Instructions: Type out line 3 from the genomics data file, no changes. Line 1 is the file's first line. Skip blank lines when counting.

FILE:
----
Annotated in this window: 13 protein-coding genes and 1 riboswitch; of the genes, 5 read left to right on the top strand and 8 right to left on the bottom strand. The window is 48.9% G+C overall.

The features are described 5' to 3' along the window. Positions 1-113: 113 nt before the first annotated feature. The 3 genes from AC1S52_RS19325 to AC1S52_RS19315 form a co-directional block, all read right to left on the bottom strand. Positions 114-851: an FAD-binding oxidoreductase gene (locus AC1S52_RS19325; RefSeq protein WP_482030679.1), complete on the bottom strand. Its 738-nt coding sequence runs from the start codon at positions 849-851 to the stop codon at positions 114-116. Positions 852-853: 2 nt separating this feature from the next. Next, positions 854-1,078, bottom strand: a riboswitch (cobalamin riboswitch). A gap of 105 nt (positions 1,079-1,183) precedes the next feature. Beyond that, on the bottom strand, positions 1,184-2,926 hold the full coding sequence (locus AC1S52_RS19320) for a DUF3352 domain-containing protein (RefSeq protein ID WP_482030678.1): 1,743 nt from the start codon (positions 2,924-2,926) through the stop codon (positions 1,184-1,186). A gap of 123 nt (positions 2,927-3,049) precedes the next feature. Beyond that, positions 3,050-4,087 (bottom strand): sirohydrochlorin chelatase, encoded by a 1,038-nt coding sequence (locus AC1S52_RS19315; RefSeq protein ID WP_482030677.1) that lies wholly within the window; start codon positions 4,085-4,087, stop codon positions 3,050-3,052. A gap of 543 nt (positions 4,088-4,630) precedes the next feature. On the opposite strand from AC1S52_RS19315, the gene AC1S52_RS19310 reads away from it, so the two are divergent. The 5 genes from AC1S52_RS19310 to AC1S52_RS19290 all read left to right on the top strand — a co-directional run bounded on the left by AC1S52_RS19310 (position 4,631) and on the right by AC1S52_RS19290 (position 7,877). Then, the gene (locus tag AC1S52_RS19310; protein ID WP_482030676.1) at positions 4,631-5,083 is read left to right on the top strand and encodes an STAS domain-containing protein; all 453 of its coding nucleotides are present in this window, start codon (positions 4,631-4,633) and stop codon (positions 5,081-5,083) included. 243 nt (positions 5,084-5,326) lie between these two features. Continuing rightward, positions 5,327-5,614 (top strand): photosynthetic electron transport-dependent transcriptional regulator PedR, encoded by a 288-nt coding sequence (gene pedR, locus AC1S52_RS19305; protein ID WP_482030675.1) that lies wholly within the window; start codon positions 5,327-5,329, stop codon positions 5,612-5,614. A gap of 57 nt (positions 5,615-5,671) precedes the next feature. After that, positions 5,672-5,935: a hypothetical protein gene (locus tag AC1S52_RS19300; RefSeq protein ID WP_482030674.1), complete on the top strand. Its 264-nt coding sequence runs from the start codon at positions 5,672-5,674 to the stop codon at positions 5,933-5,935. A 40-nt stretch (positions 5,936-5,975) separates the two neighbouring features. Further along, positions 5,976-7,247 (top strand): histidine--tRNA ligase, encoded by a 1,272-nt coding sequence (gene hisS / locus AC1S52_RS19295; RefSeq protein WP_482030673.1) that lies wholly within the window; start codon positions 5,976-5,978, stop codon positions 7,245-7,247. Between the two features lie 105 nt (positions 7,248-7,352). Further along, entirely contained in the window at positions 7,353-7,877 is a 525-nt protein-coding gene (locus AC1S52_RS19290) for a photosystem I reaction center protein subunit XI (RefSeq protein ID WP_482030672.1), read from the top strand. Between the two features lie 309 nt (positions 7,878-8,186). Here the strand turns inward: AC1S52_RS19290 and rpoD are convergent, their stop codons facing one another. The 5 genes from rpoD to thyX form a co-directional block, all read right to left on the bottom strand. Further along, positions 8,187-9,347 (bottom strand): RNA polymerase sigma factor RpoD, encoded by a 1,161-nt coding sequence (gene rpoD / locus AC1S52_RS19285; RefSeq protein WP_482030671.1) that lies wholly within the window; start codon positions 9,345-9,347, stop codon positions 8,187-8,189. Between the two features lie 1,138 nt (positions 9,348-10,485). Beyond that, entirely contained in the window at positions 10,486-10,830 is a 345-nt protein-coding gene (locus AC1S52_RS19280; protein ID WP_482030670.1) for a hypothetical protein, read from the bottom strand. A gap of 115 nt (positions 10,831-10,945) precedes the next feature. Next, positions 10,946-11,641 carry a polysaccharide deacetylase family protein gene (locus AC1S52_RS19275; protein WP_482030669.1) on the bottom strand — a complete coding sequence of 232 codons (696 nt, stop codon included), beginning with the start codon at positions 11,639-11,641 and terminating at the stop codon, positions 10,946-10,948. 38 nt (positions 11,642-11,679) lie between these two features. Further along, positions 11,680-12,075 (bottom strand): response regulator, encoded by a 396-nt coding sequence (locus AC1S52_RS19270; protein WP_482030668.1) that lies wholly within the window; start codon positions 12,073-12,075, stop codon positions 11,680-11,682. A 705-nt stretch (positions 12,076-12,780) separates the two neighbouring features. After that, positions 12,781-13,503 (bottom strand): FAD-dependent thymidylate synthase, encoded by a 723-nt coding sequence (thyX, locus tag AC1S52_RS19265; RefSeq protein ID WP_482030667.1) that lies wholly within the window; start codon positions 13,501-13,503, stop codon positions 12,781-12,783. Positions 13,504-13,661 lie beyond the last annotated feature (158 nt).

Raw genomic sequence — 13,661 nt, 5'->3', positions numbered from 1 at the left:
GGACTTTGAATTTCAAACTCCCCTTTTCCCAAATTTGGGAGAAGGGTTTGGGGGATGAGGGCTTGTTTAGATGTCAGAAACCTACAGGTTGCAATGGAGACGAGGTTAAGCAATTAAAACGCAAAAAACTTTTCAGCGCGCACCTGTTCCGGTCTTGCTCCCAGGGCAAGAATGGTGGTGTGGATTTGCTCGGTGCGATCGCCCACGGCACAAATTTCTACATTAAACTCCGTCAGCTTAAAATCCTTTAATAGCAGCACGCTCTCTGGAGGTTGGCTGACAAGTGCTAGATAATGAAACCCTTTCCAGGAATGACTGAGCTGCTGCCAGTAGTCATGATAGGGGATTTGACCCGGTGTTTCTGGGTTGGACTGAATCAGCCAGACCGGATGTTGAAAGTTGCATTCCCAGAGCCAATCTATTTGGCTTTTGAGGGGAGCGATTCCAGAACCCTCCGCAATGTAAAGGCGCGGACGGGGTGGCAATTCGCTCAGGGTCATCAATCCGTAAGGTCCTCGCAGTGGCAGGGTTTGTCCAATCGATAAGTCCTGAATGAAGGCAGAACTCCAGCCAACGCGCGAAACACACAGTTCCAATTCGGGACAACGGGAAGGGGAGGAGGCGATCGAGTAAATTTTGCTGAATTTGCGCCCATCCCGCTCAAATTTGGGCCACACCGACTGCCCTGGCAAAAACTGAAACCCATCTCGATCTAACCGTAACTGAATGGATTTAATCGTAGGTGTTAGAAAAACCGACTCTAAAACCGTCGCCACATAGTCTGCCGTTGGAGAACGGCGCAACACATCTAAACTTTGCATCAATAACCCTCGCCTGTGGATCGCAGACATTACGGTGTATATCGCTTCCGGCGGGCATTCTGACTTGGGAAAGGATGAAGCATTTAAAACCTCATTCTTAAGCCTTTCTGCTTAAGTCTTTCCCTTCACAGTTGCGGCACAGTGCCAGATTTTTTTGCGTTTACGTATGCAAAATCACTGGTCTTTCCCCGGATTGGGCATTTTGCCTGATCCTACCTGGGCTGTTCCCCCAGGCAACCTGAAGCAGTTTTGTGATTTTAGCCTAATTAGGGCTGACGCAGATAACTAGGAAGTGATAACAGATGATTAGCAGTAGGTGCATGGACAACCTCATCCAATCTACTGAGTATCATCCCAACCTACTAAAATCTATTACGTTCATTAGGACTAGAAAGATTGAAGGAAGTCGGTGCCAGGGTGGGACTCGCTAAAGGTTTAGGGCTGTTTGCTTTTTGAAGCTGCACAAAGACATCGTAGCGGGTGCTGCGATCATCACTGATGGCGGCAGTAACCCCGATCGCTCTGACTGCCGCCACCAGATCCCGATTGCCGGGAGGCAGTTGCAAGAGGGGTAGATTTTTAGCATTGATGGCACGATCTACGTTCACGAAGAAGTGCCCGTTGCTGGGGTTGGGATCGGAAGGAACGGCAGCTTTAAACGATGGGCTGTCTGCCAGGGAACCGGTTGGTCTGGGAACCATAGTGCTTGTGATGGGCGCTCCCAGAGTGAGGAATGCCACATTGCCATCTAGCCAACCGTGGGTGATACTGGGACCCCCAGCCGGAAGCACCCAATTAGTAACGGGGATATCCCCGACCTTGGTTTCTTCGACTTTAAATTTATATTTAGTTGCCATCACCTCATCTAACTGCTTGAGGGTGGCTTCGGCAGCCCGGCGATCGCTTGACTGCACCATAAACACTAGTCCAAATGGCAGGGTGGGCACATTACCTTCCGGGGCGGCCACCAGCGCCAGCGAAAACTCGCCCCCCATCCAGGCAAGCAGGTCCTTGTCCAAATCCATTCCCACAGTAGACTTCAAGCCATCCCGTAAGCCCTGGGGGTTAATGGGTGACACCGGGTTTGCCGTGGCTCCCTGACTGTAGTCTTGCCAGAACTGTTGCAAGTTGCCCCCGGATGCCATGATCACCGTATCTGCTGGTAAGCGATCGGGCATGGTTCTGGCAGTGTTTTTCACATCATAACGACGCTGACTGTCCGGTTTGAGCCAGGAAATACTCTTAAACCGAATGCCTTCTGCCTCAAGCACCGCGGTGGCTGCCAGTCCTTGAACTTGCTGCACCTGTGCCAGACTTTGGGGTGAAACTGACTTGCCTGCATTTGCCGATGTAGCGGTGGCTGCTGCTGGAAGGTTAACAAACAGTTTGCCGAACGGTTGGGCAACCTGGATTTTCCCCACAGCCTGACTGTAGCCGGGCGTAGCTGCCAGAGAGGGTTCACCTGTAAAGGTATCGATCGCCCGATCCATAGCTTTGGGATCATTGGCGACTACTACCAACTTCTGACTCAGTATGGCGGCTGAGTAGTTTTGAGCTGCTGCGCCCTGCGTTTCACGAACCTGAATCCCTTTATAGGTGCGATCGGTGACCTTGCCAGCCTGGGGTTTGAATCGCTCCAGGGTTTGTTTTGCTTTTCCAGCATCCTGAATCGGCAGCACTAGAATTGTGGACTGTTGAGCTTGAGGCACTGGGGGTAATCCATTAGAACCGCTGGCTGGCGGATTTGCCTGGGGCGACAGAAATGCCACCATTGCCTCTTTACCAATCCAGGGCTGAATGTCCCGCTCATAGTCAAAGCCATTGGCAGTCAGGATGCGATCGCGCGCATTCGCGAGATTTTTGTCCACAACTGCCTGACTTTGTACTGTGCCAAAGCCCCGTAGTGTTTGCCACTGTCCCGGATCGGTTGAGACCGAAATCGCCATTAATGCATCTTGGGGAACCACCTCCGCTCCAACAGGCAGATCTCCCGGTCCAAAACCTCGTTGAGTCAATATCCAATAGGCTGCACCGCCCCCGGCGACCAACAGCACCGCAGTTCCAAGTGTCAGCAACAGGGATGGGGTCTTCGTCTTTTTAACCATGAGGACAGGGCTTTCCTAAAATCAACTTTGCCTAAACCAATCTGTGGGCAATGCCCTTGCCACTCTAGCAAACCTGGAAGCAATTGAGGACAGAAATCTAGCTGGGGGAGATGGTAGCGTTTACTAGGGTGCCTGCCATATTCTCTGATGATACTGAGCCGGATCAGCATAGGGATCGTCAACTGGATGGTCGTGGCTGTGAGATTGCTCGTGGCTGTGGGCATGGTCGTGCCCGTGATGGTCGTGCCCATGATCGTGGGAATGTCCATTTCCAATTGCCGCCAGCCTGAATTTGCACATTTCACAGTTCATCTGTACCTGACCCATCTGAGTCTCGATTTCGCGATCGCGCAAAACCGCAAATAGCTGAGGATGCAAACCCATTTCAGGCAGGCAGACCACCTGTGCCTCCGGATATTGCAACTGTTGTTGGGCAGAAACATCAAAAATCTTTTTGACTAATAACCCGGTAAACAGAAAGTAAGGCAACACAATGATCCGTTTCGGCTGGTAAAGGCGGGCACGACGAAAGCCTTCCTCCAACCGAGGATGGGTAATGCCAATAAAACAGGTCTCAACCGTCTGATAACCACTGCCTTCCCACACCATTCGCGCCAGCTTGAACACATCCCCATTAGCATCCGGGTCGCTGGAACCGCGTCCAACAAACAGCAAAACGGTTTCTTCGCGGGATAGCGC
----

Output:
Raw genomic sequence — 13,661 nt, 5'->3', positions numbered from 1 at the left: